Biden and Latin America: pawns take the queen


Marcio Jose Sanchez / AP

Washington is losing ground in its old fiefdom at an astonishing rate.

In various briefings in Washington, U.S. National Security Advisor Jake Sullivan outlines the Biden administration's policy approach to the Middle East, sets priorities in the Indo-Pacific, warns of threats from China and Russia, and blames the war in Ukraine for the poor state of the Global North. And he says little or nothing about his southern neighbors - Latin America and the Caribbean (LAC).

South of the Rio Grande, there is anxiety and doubt: has the U.S. even developed a new time-appropriate policy toward the region? Or has Washington been living by the precepts of the Monroe Doctrine for 200 years, fully convinced that this is its "eternal zone of exclusive national interest"?

National Security Advisor to President Trump, John Bolton, believes that the "Monroe Doctrine is alive and well" and reflects the aspirations of many people in the United States regarding their right to control the region. In any case, it is a view that is definitely shared to this day by both Republicans and Democrats, who seek to combine a policy of aggression and negotiation ("colt and cookies") to restore former American authority.

On Zbigniew Brzezinski's "Grand Chessboard", the LAC countries are secondary players or pawns that are only important for the advancement of the queen - the U.S., especially in times of crisis and heightened competition for power. What has always characterized American dominance in Latin America and the Caribbean is their direct, overt and decisive intervention. Washington has solved the problems of Latin American countries with surprising straightforwardness and traditionality - through pressure, whether diplomatic, economic or military. And all because, regardless of the change of party seats, the Capitol has always viewed the region as a mere extension of its own territory.

Let me remind you that between 1948 and 1990 alone, the State Department was involved in the overthrow of 24 LAC governments. In four cases U.S. military personnel were directly involved, in three cases the CIA executed assassinations of heads of state, and in 17 cases military coups were prepared and carried out by local forces with "remote" control from Washington.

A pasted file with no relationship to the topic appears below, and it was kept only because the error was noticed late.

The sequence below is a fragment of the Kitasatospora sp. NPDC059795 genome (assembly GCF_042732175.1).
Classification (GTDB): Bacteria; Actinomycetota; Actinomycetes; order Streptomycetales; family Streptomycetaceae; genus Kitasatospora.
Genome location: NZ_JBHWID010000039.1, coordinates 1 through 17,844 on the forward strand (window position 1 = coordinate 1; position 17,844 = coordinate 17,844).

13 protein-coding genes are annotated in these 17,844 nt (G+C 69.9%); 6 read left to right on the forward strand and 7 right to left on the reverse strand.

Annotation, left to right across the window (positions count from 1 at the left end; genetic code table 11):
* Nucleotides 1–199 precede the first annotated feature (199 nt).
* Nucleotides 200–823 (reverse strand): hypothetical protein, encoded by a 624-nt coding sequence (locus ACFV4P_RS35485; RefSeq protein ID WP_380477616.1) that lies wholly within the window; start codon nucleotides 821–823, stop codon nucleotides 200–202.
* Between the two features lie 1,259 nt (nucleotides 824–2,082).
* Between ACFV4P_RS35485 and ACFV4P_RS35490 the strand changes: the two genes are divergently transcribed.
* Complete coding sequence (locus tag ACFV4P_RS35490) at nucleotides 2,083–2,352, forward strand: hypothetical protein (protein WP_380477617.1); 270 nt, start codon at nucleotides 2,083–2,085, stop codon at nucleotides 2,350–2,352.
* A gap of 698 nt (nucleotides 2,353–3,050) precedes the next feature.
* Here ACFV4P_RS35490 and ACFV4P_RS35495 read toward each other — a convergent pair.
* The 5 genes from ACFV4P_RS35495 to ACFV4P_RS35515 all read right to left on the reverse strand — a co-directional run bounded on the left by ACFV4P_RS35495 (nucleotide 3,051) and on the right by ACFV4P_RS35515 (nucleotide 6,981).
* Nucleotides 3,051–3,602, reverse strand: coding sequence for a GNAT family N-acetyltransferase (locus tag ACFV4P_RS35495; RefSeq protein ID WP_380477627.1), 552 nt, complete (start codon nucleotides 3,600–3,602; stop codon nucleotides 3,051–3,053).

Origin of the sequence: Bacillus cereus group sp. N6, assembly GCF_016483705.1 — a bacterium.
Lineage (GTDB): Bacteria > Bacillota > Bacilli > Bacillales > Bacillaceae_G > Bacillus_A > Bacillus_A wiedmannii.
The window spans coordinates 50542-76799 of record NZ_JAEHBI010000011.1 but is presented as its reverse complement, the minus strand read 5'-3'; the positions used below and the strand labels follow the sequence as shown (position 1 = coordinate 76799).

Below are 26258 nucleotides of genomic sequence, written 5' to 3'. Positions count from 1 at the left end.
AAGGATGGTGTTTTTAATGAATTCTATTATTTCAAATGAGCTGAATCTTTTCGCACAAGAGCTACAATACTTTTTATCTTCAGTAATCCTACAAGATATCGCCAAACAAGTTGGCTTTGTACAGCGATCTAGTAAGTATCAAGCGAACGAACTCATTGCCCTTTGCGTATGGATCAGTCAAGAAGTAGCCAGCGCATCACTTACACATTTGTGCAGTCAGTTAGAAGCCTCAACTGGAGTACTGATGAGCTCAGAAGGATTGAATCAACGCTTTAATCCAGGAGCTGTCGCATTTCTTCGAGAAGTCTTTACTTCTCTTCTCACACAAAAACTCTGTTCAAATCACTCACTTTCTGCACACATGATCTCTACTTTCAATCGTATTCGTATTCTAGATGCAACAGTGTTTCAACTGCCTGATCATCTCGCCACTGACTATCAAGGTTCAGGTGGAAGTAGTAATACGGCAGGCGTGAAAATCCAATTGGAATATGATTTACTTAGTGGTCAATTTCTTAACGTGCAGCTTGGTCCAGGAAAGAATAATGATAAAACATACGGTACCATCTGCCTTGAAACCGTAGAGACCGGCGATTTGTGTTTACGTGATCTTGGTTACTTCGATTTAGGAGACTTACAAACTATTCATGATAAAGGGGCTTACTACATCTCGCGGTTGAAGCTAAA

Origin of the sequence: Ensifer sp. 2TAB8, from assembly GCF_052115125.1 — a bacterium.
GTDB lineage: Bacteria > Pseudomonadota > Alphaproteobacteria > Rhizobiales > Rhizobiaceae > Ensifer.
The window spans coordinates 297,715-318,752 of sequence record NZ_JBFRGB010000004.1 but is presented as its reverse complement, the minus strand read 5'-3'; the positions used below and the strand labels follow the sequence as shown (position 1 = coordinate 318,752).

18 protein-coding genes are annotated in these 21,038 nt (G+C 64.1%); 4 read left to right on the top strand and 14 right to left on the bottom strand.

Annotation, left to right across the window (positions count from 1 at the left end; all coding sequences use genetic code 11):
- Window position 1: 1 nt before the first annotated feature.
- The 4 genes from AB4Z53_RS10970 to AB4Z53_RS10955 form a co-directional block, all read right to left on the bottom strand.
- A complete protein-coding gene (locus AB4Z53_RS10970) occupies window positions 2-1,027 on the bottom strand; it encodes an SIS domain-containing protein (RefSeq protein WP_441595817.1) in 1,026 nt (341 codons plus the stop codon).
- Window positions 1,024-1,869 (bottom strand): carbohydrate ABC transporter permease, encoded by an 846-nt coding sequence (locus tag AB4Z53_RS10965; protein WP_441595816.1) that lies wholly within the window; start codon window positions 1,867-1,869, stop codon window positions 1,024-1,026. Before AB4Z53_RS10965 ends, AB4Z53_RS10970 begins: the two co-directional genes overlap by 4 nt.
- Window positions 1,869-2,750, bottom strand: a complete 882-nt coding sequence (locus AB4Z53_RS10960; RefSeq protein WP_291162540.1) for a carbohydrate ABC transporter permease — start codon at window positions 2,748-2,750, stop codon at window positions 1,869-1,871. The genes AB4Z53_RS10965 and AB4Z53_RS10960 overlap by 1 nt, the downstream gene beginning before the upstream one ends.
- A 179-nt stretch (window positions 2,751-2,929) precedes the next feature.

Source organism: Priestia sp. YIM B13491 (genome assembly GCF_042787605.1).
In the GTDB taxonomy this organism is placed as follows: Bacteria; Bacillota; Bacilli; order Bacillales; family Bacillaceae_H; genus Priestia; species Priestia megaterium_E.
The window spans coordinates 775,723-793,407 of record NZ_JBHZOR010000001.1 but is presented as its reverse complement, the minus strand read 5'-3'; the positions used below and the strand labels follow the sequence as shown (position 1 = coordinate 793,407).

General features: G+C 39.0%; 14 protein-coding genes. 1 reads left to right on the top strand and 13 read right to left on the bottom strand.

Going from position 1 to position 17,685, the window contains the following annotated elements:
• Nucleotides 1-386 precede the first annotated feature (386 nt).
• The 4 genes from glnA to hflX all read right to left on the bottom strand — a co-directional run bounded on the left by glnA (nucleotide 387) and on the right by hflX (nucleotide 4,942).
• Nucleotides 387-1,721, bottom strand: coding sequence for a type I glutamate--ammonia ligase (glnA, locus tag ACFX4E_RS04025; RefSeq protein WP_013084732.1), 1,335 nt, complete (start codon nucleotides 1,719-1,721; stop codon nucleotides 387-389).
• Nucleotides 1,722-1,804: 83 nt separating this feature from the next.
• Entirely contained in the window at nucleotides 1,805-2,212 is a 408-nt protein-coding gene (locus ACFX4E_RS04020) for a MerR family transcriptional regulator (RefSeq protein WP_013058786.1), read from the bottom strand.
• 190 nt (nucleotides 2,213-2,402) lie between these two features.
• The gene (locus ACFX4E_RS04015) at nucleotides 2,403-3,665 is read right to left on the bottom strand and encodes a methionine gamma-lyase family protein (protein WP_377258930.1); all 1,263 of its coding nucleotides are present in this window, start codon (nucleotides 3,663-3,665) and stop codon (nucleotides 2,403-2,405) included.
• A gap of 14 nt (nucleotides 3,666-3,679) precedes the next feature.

President Joe Biden came to office with promises to change his predecessor Donald Trump's threatening and harsh policies toward Latin America. And he built it on "three pillars": migration, the fight against drug trafficking and the defense of democracy and LGBT rights.

The defense of democracy, the fight against authoritarianism and corruption - Biden's central focus on Latin America - has manifested itself in the imposition of new, even more Jesuitical sanctions against Cuba, Venezuela, Nicaragua and, in a covert way, against "pink wave" governments in South American countries.

Instead of decreasing, the migration of tens of thousands of Latin Americans to the U.S. southern border has increased and become one of Washington's headaches. In fiscal year 2021, U.S. Customs and Border Protection recorded 1,734,686 people attempting to cross the southern border; in 2022, the number was already at a record 2.2 million; and in the first six months of fiscal year 2023, the Border Patrol reported apprehending more than a million migrants.

The inexorable US "war" on drug traffickers under Biden, as under Trump, has also been lost, as it is widely reported that US intelligence agencies have cooperated and continue to cooperate with Latin American drug cartels, supplying the criminals with weapons and allowing them to sell drugs, the money from which is used for subversion operations and proxy warfare both in LAC and elsewhere in the world.

The ninth Summit of the Americas, held in Los Angeles from June 6-10, 2022, under the usually promising theme of "Building a Sustainable, Resilient and Equitable Future," showed that not everything is going according to plan. The Biden administration prepared an agenda with all the hot topics: clean energy, digital infrastructure, green economy, democratic governance. But it immediately revealed its essence by denying participation to Venezuela, Cuba and Nicaragua. Latin American leaders, irritated by US hegemony, did not fail to take advantage of this, completely stunning the White House.